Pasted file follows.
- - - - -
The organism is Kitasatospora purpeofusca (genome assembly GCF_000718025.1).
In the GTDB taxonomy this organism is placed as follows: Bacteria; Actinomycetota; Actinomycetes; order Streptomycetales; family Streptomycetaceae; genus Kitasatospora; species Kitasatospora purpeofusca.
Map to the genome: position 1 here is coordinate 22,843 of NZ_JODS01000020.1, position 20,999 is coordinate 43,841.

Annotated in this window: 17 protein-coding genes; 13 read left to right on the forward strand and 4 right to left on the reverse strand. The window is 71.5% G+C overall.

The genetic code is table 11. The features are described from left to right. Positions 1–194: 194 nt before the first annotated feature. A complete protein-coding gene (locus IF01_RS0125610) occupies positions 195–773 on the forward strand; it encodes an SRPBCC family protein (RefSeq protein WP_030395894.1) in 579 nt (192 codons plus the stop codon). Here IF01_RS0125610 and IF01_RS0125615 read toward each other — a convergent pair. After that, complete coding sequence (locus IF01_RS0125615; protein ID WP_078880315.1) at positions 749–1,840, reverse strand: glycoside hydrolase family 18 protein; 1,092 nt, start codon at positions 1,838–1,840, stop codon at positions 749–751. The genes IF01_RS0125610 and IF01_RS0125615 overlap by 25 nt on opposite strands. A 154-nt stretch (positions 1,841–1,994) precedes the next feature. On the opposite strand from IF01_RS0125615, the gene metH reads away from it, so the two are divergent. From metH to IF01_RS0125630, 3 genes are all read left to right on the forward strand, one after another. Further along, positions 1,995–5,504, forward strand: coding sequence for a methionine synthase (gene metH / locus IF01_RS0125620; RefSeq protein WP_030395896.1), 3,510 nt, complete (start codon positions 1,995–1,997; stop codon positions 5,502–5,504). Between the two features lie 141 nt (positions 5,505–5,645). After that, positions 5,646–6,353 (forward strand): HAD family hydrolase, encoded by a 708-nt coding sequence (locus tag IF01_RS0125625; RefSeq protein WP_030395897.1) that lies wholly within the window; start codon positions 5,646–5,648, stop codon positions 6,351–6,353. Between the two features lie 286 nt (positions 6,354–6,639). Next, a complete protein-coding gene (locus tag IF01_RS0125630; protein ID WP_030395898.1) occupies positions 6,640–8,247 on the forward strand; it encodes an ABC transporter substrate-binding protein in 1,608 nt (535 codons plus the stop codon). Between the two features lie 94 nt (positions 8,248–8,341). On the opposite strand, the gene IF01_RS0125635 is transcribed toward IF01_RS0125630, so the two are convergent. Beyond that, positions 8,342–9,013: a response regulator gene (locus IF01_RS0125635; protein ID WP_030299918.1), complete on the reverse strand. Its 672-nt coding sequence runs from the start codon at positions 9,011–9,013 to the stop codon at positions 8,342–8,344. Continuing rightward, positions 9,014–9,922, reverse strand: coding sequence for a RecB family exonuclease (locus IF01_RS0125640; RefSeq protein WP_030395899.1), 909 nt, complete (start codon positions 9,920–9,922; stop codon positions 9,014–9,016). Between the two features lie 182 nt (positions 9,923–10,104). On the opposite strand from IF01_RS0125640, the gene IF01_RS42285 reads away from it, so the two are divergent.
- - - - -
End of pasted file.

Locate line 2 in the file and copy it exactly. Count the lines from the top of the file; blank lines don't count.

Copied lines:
In the GTDB taxonomy this organism is placed as follows: Bacteria; Actinomycetota; Actinomycetes; order Streptomycetales; family Streptomycetaceae; genus Kitasatospora; species Kitasatospora purpeofusca.